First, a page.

UPDATE: The New York State Supreme Court's Appellate Division has denied NYC's motion to appeal the overturn of a city-wide ban on Styrofoam food containers, causing the ban to be "likely dead," according to Environmental Leader.
Advocates of Styrofoam recycling are pleased about the decision due to the belief that it will create opportunity for foam recycling in NYC. However, Department of Sanitation Commissioner Kathryn Garcia will now need to reconsider the city's foam policy.
"The Appellate Division’s decision to deny the city’s request further proves what we have been saying all along: foam products can and should be recycled in New York City," said Michael Westerfield, corporate director of recycling programs at Dart Container, in a press release. "By allowing foam recycling to move forward, the city will save hundreds of jobs and bring in millions of dollars in savings, while doing what’s best for the environment."
- New York City has appealed a Supreme Court decision to stop a ban on expanded polystyrene (Styrofoam) food containers.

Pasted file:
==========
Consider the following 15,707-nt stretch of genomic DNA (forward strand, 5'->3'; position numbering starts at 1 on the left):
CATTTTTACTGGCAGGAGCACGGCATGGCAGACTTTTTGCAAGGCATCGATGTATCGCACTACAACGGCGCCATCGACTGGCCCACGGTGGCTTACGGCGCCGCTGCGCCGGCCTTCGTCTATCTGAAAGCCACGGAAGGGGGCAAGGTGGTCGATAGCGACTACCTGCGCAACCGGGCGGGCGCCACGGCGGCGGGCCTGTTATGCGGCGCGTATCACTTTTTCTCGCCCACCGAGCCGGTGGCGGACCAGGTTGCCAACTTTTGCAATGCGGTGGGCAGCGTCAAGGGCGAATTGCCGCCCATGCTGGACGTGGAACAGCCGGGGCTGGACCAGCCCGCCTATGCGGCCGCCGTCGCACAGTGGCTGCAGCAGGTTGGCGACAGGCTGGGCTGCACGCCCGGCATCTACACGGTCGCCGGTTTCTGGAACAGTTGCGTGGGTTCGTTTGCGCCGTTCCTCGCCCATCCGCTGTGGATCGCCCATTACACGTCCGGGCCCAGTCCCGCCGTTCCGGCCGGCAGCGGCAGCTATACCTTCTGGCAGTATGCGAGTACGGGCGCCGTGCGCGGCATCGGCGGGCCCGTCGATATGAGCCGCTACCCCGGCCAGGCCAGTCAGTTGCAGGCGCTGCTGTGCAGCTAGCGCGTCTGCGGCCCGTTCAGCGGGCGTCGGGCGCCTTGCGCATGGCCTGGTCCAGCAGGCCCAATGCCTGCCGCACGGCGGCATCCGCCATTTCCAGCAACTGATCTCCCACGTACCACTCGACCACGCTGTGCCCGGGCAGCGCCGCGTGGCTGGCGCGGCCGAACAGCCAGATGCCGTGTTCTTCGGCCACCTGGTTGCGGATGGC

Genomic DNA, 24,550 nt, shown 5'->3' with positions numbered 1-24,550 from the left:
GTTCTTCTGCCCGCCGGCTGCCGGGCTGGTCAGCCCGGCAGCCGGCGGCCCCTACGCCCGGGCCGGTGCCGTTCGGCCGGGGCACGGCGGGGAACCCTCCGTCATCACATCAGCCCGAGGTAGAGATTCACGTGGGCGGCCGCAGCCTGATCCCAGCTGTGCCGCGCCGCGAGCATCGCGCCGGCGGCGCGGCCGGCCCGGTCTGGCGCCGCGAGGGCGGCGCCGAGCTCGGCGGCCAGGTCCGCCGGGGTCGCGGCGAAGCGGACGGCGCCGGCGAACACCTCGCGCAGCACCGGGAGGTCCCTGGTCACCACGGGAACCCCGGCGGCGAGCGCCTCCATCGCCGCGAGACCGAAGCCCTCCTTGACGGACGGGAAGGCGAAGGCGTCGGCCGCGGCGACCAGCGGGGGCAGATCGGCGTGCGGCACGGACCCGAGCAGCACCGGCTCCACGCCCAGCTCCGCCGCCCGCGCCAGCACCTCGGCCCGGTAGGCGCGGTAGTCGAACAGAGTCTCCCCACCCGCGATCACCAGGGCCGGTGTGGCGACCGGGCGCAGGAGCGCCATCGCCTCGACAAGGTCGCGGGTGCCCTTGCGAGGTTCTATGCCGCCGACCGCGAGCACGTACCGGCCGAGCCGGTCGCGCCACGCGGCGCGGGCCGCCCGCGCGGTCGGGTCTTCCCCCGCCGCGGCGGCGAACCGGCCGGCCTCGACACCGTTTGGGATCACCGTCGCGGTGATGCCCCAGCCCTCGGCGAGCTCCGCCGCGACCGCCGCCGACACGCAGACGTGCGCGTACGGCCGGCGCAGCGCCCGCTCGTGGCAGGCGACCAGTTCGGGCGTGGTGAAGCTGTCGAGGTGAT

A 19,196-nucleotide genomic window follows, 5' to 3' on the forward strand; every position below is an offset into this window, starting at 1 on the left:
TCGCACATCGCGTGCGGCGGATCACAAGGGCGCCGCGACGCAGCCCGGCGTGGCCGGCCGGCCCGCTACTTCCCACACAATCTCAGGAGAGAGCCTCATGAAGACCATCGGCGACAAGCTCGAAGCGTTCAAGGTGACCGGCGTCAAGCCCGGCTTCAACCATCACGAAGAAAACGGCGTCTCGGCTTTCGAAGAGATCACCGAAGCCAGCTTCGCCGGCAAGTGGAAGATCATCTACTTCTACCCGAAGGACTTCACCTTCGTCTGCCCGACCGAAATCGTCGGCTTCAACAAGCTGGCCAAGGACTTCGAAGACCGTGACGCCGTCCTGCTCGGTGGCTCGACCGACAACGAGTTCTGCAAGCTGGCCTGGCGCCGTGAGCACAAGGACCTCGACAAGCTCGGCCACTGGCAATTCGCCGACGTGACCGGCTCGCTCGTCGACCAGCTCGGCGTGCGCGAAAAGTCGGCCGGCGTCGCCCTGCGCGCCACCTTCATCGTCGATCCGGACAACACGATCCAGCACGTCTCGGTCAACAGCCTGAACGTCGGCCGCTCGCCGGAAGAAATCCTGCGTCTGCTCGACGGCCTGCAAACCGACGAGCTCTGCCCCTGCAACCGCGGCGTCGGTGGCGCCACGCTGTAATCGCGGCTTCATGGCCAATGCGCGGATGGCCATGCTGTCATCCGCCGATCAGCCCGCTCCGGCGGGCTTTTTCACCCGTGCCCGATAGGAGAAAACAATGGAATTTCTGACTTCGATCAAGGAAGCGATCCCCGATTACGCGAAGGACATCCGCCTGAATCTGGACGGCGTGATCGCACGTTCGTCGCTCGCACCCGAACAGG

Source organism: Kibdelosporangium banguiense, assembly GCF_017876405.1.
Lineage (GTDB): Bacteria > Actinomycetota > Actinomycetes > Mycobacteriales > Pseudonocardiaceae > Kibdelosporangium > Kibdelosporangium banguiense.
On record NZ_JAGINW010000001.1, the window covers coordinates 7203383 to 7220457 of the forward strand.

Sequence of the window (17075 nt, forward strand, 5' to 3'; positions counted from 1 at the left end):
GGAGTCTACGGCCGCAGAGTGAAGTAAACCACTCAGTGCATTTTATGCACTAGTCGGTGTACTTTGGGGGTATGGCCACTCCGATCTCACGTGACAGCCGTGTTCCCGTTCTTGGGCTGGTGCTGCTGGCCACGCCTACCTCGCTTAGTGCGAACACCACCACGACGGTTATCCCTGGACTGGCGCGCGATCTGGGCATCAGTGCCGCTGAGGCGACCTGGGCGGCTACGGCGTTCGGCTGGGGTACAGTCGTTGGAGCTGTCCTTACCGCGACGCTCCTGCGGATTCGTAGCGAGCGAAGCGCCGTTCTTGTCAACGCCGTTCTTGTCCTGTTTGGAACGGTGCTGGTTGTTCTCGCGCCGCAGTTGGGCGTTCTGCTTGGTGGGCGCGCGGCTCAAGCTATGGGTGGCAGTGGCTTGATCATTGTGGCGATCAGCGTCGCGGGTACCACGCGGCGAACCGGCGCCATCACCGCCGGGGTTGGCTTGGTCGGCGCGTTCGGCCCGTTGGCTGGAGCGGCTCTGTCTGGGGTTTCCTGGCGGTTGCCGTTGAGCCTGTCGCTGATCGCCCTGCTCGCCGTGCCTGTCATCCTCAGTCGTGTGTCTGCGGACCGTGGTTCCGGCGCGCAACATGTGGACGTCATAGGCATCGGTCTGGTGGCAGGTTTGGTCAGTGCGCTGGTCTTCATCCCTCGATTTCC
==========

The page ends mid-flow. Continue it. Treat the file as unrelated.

- In September, the court had decided that the Sanitation Commission failed to show the containers could not be economically recycled. But the Commission stands by its argument that the containers cannot be recycled and would generate 30,000 tons of waste, taxing landfills, streets, and waterways.
- The plastic-foam industry has proposed a program that it argues can effectively recycle while generating revenue for the city. Manufacturer Dart Container Corp. offered to purchase equipment for the city to get the program started.
The debate on expanded polystyrene is ongoing, fueled by stakeholders on either side: city officials with environmental concerns versus a product manufacturer and businesses that use them.
"We disagree with the ruling, and we are asking a higher court to review the decision regarding the ban on expanded polystyrene," said Sanitation Commissioner Kathryn Garcia, commenting that the products cause "real environmental harm."
But the plastic foam industry claims their products could be collected and recycled, separated, washed, and melted into reusable pellets.
Restaurants and businesses petitioned the city's Styrofoam ban, saying that it would cost too much to buy other packaging. Dart Container and The Restaurant Action Alliance actually sued the city, with alliance leader Robert Jackson arguing the material was 100% recyclable. Dart says that recyclers across the country are paying for used foam containers. But city officials claim that Dart does not have long-term relationships in place to sustain a recycling program.